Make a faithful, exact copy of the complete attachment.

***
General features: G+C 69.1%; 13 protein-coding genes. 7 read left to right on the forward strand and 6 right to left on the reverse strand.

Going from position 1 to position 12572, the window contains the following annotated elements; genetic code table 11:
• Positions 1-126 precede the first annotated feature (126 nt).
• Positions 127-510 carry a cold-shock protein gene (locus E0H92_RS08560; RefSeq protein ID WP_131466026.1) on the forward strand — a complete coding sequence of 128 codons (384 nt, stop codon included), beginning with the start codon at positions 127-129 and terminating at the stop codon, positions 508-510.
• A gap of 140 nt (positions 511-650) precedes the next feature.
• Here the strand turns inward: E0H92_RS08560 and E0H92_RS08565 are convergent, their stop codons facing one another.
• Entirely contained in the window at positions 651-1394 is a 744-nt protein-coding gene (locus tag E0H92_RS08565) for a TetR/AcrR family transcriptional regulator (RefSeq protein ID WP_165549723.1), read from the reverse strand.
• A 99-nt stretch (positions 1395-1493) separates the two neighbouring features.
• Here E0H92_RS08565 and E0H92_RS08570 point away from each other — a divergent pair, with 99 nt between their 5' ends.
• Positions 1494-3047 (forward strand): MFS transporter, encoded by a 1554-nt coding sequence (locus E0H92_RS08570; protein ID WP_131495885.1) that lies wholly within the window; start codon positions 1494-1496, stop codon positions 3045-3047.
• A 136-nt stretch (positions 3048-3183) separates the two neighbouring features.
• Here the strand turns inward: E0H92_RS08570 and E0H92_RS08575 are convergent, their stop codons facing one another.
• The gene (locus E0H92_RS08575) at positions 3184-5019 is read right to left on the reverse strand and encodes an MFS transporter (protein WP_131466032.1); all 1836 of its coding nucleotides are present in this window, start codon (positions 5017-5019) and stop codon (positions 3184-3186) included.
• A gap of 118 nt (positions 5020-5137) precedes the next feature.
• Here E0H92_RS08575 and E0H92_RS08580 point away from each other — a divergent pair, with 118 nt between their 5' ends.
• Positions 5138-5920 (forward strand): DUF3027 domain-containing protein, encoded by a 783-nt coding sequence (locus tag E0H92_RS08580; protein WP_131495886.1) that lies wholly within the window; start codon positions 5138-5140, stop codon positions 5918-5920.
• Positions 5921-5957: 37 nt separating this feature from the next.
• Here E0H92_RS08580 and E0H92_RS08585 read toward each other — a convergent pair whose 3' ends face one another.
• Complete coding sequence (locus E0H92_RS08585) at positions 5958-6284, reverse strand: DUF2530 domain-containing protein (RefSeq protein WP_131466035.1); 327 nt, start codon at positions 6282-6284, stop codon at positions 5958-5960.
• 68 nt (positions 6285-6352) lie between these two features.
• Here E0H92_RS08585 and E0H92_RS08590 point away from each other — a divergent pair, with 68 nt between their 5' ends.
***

General features: G+C 69.1%; 13 protein-coding genes. 7 read left to right on the forward strand and 6 right to left on the reverse strand.

Going from position 1 to position 12572, the window contains the following annotated elements; genetic code table 11:
• Positions 1-126 precede the first annotated feature (126 nt).
• Positions 127-510 carry a cold-shock protein gene (locus E0H92_RS08560; RefSeq protein ID WP_131466026.1) on the forward strand — a complete coding sequence of 128 codons (384 nt, stop codon included), beginning with the start codon at positions 127-129 and terminating at the stop codon, positions 508-510.
• A gap of 140 nt (positions 511-650) precedes the next feature.
• Here the strand turns inward: E0H92_RS08560 and E0H92_RS08565 are convergent, their stop codons facing one another.
• Entirely contained in the window at positions 651-1394 is a 744-nt protein-coding gene (locus tag E0H92_RS08565) for a TetR/AcrR family transcriptional regulator (RefSeq protein ID WP_165549723.1), read from the reverse strand.
• A 99-nt stretch (positions 1395-1493) separates the two neighbouring features.
• Here E0H92_RS08565 and E0H92_RS08570 point away from each other — a divergent pair, with 99 nt between their 5' ends.
• Positions 1494-3047 (forward strand): MFS transporter, encoded by a 1554-nt coding sequence (locus E0H92_RS08570; protein ID WP_131495885.1) that lies wholly within the window; start codon positions 1494-1496, stop codon positions 3045-3047.
• A 136-nt stretch (positions 3048-3183) separates the two neighbouring features.
• Here the strand turns inward: E0H92_RS08570 and E0H92_RS08575 are convergent, their stop codons facing one another.
• The gene (locus E0H92_RS08575) at positions 3184-5019 is read right to left on the reverse strand and encodes an MFS transporter (protein WP_131466032.1); all 1836 of its coding nucleotides are present in this window, start codon (positions 5017-5019) and stop codon (positions 3184-3186) included.
• A gap of 118 nt (positions 5020-5137) precedes the next feature.
• Here E0H92_RS08575 and E0H92_RS08580 point away from each other — a divergent pair, with 118 nt between their 5' ends.
• Positions 5138-5920 (forward strand): DUF3027 domain-containing protein, encoded by a 783-nt coding sequence (locus tag E0H92_RS08580; protein WP_131495886.1) that lies wholly within the window; start codon positions 5138-5140, stop codon positions 5918-5920.
• Positions 5921-5957: 37 nt separating this feature from the next.
• Here E0H92_RS08580 and E0H92_RS08585 read toward each other — a convergent pair whose 3' ends face one another.
• Complete coding sequence (locus E0H92_RS08585) at positions 5958-6284, reverse strand: DUF2530 domain-containing protein (RefSeq protein WP_131466035.1); 327 nt, start codon at positions 6282-6284, stop codon at positions 5958-5960.
• 68 nt (positions 6285-6352) lie between these two features.
• Here E0H92_RS08585 and E0H92_RS08590 point away from each other — a divergent pair, with 68 nt between their 5' ends.